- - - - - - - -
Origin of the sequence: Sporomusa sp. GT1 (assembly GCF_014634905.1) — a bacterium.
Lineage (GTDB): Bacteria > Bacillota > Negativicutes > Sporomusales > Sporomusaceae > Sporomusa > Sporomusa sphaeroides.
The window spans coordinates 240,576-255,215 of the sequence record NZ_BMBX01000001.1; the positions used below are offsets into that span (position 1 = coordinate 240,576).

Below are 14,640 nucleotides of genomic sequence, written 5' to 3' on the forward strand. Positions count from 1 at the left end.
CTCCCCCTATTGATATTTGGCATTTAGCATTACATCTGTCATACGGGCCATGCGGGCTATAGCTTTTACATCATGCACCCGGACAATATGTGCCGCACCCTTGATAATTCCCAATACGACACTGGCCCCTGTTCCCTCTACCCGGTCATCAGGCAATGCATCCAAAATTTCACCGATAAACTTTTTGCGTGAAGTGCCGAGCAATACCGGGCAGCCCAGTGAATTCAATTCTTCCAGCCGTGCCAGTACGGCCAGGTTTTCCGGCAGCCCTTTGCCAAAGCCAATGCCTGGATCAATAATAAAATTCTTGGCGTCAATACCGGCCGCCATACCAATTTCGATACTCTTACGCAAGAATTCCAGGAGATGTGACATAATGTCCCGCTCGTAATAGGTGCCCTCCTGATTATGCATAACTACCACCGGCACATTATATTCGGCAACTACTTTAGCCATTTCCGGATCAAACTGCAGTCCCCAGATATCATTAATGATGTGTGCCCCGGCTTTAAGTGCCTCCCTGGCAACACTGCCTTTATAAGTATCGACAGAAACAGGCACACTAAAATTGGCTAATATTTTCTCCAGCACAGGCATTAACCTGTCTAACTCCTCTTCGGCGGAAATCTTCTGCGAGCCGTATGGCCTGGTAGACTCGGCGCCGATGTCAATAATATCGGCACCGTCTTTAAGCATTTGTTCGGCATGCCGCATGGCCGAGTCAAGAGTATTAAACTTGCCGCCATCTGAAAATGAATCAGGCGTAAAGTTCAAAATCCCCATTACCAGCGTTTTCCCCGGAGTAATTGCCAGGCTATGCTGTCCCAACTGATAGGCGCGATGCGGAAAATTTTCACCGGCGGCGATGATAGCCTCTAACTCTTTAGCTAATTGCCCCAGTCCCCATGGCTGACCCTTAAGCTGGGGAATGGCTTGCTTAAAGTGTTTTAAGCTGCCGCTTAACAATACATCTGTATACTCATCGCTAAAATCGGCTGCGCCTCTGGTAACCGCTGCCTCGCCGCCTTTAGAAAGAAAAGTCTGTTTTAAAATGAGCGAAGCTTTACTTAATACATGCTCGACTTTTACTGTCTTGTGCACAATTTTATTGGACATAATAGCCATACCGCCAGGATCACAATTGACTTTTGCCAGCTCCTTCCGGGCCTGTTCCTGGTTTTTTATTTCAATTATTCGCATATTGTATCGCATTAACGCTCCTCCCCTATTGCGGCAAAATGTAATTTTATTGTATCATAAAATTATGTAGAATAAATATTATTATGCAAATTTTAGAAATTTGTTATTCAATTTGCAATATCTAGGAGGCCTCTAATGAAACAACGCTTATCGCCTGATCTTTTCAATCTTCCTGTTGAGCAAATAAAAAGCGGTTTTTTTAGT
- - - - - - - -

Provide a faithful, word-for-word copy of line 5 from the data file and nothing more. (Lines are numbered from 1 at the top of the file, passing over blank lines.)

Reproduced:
CTCCCCCTATTGATATTTGGCATTTAGCATTACATCTGTCATACGGGCCATGCGGGCTATAGCTTTTACATCATGCACCCGGACAATATGTGCCGCACCCTTGATAATTCCCAATACGACACTGGCCCCTGTTCCCTCTACCCGGTCATCAGGCAATGCATCCAAAATTTCACCGATAAACTTTTTGCGTGAAGTGCCGAGCAATACCGGGCAGCCCAGTGAATTCAATTCTTCCAGCCGTGCCAGTACGGCCAGGTTTTCCGGCAGCCCTTTGCCAAAGCCAATGCCTGGATCAATAATAAAATTCTTGGCGTCAATACCGGCCGCCATACCAATTTCGATACTCTTACGCAAGAATTCCAGGAGATGTGACATAATGTCCCGCTCGTAATAGGTGCCCTCCTGATTATGCATAACTACCACCGGCACATTATATTCGGCAACTACTTTAGCCATTTCCGGATCAAACTGCAGTCCCCAGATATCATTAATGATGTGTGCCCCGGCTTTAAGTGCCTCCCTGGCAACACTGCCTTTATAAGTATCGACAGAAACAGGCACACTAAAATTGGCTAATATTTTCTCCAGCACAGGCATTAACCTGTCTAACTCCTCTTCGGCGGAAATCTTCTGCGAGCCGTATGGCCTGGTAGACTCGGCGCCGATGTCAATAATATCGGCACCGTCTTTAAGCATTTGTTCGGCATGCCGCATGGCCGAGTCAAGAGTATTAAACTTGCCGCCATCTGAAAATGAATCAGGCGTAAAGTTCAAAATCCCCATTACCAGCGTTTTCCCCGGAGTAATTGCCAGGCTATGCTGTCCCAACTGATAGGCGCGATGCGGAAAATTTTCACCGGCGGCGATGATAGCCTCTAACTCTTTAGCTAATTGCCCCAGTCCCCATGGCTGACCCTTAAGCTGGGGAATGGCTTGCTTAAAGTGTTTTAAGCTGCCGCTTAACAATACATCTGTATACTCATCGCTAAAATCGGCTGCGCCTCTGGTAACCGCTGCCTCGCCGCCTTTAGAAAGAAAAGTCTGTTTTAAAATGAGCGAAGCTTTACTTAATACATGCTCGACTTTTACTGTCTTGTGCACAATTTTATTGGACATAATAGCCATACCGCCAGGATCACAATTGACTTTTGCCAGCTCCTTCCGGGCCTGTTCCTGGTTTTTTATTTCAATTATTCGCATATTGTATCGCATTAACGCTCCTCCCCTATTGCGGCAAAATGTAATTTTATTGTATCATAAAATTATGTAGAATAAATATTATTATGCAAATTTTAGAAATTTGTTATTCAATTTGCAATATCTAGGAGGCCTCTAATGAAACAACGCTTATCGCCTGATCTTTTCAATCTTCCTGTTGAGCAAATAAAAAGCGGTTTTTTTAGT